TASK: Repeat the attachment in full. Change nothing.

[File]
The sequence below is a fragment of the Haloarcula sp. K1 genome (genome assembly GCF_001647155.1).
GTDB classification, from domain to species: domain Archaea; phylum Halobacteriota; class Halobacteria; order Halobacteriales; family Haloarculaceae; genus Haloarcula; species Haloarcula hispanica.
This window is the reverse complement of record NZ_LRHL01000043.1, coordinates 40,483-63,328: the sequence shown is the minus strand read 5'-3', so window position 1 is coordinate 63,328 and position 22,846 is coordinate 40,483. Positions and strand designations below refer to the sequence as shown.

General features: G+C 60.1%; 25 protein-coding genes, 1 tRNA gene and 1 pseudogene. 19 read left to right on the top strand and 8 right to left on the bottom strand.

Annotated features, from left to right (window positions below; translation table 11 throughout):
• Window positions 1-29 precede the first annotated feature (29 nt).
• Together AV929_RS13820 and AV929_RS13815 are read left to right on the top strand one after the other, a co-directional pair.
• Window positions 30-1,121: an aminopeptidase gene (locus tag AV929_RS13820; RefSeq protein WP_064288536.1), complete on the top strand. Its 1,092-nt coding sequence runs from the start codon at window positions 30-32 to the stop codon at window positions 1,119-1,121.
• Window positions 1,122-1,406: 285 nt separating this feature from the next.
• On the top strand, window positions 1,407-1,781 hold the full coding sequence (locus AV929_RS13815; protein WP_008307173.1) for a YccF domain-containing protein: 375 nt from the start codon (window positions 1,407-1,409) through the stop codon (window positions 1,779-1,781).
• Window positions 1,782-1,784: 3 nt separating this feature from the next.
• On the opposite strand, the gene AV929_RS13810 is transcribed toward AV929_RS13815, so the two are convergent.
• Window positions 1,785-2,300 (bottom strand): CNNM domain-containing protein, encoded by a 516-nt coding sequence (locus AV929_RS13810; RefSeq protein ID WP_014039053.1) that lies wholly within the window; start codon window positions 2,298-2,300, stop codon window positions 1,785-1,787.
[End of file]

The sequence below is a fragment of the Haloarcula sp. K1 genome (genome assembly GCF_001647155.1).
GTDB classification, from domain to species: domain Archaea; phylum Halobacteriota; class Halobacteria; order Halobacteriales; family Haloarculaceae; genus Haloarcula; species Haloarcula hispanica.
This window is the reverse complement of record NZ_LRHL01000043.1, coordinates 40,483-63,328: the sequence shown is the minus strand read 5'-3', so window position 1 is coordinate 63,328 and position 22,846 is coordinate 40,483. Positions and strand designations below refer to the sequence as shown.

General features: G+C 60.1%; 25 protein-coding genes, 1 tRNA gene and 1 pseudogene. 19 read left to right on the top strand and 8 right to left on the bottom strand.

Annotated features, from left to right (window positions below; translation table 11 throughout):
• Window positions 1-29 precede the first annotated feature (29 nt).
• Together AV929_RS13820 and AV929_RS13815 are read left to right on the top strand one after the other, a co-directional pair.
• Window positions 30-1,121: an aminopeptidase gene (locus tag AV929_RS13820; RefSeq protein WP_064288536.1), complete on the top strand. Its 1,092-nt coding sequence runs from the start codon at window positions 30-32 to the stop codon at window positions 1,119-1,121.
• Window positions 1,122-1,406: 285 nt separating this feature from the next.
• On the top strand, window positions 1,407-1,781 hold the full coding sequence (locus AV929_RS13815; protein WP_008307173.1) for a YccF domain-containing protein: 375 nt from the start codon (window positions 1,407-1,409) through the stop codon (window positions 1,779-1,781).
• Window positions 1,782-1,784: 3 nt separating this feature from the next.
• On the opposite strand, the gene AV929_RS13810 is transcribed toward AV929_RS13815, so the two are convergent.
• Window positions 1,785-2,300 (bottom strand): CNNM domain-containing protein, encoded by a 516-nt coding sequence (locus AV929_RS13810; RefSeq protein ID WP_014039053.1) that lies wholly within the window; start codon window positions 2,298-2,300, stop codon window positions 1,785-1,787.